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A television reporter outside the Senator Boxer event (Feb. 2007)

…And not just about developments in naked opera.

I wrote this article while I was traveling around the US at the beginning of last year. It was published in Sydney University’s student paper in March, despite the slightly haughty over-explanation of basic issues in US politics.

Can’t wait till ’08:

[Between Castles] looks toward the next US Presidential election.

The landslide victory of the Democrats in the midterm elections late last year signalled not only a shift in public attitude towards George W Bush and the war in Iraq, but also a dramatic change in the distribution of political power in the US. While the next presidential election is almost two years away, strategists in Washington are already turning their attention to what effect this change in political climate might have on the next big race.

I arrived in the US in early February this year, on the eve of Barack Obama’s announcement of his contention for the Democratic Presidential nomination. The next day thousands of supporters gathered for his address at the old state capitol building in Springfield, Illinois, where President Lincoln had delivered his famous “house divided” speech almost a hundred and fifty years before.

Of course President Lincoln was a Republican, urging the nation to unite and overcome conflict over the issue of slavery, but it was this very history and attitude of bipartisanship that Obama frequently strives to evoke in his politics. Obama was catapulted to fame with his speech on that same issue at the Democratic national convention in 2004; “We worship an awesome God in the Blue States, and we don’t like federal agents poking around in our libraries in the Red States. We coach Little League in the Blue Sates, and yes, we’ve got some gay friends in the Red States.”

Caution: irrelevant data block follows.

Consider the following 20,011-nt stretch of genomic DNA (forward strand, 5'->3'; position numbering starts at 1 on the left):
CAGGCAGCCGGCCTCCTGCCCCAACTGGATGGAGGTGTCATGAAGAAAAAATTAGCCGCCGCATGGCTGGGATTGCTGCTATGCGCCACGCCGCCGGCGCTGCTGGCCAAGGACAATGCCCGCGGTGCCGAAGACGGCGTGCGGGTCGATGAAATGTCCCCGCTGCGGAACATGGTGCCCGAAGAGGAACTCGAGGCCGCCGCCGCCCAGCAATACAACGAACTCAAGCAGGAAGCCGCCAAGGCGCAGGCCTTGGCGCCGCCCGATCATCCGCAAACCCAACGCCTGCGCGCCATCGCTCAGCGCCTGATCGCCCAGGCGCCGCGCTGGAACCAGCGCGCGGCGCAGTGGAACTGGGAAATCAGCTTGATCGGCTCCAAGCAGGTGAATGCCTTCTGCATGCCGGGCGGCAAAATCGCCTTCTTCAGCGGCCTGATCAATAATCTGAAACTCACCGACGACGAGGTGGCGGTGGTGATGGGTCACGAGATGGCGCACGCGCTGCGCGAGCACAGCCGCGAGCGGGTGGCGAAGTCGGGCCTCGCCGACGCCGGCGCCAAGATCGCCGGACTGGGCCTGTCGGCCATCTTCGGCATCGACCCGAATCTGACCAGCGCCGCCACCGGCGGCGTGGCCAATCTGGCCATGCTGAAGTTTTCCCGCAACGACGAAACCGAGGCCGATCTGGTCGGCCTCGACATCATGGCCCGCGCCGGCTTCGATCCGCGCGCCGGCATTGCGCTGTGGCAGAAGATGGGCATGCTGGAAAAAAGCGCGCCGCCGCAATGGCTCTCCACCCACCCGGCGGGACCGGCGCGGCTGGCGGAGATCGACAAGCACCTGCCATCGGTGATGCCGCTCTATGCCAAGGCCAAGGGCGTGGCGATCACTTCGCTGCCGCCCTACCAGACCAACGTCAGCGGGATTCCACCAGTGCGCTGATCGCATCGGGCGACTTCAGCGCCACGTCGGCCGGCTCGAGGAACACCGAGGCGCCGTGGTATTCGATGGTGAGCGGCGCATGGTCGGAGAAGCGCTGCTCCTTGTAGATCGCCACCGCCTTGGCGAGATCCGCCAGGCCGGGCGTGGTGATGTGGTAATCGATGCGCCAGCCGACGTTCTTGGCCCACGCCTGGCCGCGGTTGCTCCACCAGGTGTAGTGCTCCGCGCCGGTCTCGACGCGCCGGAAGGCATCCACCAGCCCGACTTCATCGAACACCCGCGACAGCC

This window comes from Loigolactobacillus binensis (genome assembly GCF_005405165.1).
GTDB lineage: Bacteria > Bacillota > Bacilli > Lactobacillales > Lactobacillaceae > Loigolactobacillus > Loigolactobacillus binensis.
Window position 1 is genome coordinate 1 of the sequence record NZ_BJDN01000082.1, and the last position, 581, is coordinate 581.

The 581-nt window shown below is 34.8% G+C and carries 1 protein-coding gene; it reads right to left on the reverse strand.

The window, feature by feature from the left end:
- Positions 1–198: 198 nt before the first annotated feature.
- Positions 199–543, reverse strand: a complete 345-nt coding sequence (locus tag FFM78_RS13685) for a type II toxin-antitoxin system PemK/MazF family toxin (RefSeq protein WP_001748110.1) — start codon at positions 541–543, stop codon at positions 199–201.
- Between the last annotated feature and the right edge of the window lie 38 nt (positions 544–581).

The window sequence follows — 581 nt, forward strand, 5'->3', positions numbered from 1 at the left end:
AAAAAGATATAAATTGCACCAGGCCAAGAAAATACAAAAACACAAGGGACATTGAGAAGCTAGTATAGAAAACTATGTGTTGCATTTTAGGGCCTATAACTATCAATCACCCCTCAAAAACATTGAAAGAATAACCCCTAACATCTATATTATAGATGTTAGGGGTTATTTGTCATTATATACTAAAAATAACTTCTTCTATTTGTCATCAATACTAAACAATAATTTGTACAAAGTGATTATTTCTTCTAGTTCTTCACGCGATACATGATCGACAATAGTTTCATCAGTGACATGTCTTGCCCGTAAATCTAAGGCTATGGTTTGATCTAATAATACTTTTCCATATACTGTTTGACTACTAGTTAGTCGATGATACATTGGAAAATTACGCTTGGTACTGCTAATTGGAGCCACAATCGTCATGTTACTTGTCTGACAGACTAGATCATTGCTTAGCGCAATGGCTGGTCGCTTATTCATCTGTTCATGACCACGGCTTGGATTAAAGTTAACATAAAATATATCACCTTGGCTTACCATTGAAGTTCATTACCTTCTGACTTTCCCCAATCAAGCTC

The day after Obama’s announcement John Howard appeared on the Sunday program and didn’t hesitate to offer his opinion on the newly declared candidate; “If I was running al-Qaeda in Iraq, I would put a circle around March 2008, and pray, as many times as possible, for a victory not only for Obama, but also for the Democrats.” It was an uncharacteristic gaffe for otherwise bland diplomat Howard and indicated just how seriously he takes his personal relationship with George Bush.